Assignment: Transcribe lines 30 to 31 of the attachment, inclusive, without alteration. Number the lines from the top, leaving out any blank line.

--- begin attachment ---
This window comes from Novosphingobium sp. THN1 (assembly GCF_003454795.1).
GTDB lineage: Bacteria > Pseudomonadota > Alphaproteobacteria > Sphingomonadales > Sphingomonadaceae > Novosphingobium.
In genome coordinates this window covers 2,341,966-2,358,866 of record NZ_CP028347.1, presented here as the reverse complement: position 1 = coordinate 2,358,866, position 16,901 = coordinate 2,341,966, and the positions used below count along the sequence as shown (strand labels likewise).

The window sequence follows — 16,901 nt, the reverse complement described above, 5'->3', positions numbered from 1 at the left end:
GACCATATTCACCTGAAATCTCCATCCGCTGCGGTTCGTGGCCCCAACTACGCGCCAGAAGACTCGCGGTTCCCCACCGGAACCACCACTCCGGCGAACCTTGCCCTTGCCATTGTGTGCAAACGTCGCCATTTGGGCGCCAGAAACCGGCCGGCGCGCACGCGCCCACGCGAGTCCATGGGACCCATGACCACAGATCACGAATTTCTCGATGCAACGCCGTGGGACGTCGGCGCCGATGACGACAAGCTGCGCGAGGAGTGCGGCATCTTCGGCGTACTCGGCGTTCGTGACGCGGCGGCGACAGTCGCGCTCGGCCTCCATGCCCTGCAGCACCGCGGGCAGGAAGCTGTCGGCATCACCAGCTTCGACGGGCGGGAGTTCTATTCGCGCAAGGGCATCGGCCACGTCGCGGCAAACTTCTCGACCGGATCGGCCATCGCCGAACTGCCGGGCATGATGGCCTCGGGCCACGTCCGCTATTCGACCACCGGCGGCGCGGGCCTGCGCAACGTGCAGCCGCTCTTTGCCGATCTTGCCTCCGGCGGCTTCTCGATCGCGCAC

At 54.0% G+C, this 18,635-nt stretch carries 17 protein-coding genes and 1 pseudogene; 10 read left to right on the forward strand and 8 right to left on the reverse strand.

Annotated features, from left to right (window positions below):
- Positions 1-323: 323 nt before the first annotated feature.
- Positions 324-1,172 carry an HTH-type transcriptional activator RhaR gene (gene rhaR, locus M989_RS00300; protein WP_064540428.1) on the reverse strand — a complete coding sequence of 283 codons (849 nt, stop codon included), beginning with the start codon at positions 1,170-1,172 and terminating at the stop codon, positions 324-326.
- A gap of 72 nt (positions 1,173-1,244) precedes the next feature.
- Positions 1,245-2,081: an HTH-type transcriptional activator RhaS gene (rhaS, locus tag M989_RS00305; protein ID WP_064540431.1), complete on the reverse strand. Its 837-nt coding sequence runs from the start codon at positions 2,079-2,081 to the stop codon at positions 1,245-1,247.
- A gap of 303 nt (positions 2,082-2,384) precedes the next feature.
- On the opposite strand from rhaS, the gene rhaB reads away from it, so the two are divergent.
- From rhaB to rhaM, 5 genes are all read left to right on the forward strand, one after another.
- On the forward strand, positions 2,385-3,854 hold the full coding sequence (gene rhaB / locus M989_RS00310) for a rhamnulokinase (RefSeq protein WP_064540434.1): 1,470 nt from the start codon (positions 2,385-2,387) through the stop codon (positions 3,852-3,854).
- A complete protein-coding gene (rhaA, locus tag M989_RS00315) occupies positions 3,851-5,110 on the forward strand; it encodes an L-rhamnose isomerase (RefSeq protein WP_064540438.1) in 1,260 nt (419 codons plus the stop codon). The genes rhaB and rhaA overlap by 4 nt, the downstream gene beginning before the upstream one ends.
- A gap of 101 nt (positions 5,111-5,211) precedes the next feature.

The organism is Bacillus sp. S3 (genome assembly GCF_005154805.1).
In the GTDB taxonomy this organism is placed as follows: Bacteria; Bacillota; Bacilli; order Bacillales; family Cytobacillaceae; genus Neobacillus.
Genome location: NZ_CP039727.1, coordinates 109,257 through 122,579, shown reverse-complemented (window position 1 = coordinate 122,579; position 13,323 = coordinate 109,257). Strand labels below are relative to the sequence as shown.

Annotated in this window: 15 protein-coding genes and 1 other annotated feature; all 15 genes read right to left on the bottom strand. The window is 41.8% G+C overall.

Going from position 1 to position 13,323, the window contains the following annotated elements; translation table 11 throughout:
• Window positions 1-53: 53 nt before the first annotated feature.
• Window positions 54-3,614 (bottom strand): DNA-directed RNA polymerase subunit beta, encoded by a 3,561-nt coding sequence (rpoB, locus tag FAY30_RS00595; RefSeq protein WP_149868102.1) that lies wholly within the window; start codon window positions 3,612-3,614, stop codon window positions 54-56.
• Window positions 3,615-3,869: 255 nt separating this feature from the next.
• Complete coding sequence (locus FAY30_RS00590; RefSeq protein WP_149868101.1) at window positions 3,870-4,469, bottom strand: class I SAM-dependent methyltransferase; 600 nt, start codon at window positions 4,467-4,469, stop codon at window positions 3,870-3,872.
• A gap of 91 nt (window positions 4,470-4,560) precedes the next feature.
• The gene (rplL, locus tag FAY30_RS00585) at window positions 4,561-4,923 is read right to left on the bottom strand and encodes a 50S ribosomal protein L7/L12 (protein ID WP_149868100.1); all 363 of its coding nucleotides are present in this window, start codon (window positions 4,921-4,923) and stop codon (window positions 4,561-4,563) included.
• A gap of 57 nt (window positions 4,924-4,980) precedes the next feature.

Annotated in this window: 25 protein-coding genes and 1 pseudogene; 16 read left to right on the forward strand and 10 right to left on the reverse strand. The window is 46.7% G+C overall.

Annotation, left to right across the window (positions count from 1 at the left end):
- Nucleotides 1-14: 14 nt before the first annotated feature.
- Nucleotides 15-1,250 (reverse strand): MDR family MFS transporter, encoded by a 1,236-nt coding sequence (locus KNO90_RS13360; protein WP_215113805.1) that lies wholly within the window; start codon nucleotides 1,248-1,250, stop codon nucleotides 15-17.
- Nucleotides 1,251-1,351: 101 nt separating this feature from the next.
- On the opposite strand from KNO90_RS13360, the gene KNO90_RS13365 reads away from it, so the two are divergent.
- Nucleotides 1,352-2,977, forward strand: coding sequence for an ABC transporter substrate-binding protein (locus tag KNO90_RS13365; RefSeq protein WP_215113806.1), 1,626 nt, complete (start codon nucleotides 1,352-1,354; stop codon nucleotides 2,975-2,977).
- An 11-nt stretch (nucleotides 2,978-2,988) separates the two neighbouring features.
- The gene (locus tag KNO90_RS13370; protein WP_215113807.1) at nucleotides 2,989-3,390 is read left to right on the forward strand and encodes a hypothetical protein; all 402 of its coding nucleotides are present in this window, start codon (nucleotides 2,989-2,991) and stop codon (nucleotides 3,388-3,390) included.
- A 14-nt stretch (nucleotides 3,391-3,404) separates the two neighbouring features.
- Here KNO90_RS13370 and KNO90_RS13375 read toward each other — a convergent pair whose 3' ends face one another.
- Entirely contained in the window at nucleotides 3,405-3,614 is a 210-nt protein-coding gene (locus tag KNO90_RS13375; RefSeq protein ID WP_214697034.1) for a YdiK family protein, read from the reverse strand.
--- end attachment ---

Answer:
Annotated in this window: 25 protein-coding genes and 1 pseudogene; 16 read left to right on the forward strand and 10 right to left on the reverse strand. The window is 46.7% G+C overall.

Annotation, left to right across the window (positions count from 1 at the left end):